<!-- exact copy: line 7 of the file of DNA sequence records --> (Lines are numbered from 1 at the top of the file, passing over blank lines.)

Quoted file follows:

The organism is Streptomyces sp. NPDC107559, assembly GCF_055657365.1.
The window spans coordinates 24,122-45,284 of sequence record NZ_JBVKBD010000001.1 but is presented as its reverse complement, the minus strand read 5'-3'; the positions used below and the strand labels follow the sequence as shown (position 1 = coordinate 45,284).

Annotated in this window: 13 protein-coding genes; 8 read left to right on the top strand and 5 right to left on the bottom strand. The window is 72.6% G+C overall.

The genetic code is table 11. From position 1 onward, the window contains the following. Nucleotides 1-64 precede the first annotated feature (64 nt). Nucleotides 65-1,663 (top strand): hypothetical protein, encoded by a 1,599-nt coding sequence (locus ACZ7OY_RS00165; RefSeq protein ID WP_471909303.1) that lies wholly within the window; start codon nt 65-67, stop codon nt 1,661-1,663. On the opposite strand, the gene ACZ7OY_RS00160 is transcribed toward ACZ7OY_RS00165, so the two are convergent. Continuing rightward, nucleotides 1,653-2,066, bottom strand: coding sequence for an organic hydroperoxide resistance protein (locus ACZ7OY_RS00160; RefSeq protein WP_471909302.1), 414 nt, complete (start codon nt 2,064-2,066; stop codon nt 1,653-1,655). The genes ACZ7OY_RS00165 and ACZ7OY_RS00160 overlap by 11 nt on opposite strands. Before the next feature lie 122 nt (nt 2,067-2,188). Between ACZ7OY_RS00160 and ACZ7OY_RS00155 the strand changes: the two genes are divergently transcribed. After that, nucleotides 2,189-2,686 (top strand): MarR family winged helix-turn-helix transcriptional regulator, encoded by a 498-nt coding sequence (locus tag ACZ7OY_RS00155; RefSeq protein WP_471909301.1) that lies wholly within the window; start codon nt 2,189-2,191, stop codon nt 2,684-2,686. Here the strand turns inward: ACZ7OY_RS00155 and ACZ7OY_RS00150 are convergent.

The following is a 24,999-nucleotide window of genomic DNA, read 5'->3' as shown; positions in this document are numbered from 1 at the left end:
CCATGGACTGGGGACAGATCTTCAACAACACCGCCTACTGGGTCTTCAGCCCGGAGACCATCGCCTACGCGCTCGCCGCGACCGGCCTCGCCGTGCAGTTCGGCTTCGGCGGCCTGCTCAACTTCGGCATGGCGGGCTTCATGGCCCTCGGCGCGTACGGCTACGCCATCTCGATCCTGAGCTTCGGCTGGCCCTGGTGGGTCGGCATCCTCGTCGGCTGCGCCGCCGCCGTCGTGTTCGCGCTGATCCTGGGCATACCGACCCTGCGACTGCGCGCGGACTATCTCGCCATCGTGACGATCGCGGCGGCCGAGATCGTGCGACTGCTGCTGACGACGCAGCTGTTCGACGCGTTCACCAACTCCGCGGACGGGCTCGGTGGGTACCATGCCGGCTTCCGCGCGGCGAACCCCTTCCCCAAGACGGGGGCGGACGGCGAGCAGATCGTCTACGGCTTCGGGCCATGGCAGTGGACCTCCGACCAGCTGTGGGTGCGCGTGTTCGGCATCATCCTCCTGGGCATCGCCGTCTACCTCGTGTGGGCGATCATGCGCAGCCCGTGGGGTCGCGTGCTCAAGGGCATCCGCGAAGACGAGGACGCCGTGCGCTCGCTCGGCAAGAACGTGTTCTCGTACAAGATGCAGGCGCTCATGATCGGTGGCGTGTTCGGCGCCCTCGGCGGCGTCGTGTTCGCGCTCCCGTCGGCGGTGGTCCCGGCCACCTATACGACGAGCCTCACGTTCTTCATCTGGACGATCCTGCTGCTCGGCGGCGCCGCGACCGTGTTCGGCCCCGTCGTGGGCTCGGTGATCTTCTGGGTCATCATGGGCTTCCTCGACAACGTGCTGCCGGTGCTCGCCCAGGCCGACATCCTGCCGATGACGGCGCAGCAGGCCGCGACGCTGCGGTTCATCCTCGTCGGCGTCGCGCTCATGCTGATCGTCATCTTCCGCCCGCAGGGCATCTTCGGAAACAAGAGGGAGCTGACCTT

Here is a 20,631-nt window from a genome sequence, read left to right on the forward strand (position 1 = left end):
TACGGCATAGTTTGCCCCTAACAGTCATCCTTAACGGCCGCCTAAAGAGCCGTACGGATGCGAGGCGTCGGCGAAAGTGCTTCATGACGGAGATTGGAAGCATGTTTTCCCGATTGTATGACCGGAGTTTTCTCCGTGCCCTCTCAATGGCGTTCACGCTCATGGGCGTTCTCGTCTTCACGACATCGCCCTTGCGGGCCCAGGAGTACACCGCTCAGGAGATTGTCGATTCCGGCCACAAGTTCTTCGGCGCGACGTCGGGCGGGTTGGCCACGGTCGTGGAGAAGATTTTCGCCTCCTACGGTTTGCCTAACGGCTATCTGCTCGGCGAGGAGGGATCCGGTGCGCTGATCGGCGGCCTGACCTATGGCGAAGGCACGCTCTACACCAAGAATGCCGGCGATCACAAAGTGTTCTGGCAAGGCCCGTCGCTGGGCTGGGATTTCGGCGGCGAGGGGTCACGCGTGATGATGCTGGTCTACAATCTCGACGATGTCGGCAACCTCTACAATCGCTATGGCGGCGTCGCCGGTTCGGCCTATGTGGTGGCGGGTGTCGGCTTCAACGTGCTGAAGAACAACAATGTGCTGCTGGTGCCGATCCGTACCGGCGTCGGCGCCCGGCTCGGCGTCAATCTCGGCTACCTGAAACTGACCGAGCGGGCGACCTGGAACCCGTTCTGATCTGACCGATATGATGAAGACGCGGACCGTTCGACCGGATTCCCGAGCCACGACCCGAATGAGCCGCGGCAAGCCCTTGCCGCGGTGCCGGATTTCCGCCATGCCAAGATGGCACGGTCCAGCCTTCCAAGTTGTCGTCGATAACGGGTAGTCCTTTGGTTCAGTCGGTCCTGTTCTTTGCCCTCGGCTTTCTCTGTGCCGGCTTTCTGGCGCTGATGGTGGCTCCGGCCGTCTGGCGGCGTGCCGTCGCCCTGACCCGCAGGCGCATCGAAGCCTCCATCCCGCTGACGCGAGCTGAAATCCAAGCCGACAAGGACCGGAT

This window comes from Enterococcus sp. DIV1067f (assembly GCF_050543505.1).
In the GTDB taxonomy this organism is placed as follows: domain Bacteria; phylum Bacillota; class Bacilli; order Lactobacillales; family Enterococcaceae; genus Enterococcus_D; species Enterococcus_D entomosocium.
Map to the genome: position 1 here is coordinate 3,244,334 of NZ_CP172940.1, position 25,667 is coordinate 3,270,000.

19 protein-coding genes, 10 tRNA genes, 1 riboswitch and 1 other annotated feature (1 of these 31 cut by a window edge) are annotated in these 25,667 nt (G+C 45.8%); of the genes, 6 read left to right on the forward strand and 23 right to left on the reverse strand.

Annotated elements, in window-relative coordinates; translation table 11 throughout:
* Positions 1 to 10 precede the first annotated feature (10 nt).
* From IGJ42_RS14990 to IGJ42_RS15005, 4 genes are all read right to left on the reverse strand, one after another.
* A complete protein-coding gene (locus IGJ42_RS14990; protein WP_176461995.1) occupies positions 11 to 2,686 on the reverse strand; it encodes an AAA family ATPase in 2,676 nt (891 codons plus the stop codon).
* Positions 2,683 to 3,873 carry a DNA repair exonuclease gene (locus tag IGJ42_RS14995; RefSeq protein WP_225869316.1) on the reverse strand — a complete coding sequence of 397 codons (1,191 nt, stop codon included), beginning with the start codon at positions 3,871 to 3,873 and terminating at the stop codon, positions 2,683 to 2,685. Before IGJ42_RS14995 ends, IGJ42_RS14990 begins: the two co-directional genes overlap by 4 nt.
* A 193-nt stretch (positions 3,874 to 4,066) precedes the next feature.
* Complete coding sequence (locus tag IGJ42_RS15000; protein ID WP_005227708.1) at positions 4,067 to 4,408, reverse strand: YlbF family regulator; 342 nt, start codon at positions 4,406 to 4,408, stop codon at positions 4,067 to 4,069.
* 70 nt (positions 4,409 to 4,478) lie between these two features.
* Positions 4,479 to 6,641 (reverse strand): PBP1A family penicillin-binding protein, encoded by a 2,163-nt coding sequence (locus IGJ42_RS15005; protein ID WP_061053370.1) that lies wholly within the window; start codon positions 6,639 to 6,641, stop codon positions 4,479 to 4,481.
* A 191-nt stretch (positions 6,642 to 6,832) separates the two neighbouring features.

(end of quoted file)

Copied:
Here is a 20,631-nt window from a genome sequence, read left to right on the forward strand (position 1 = left end):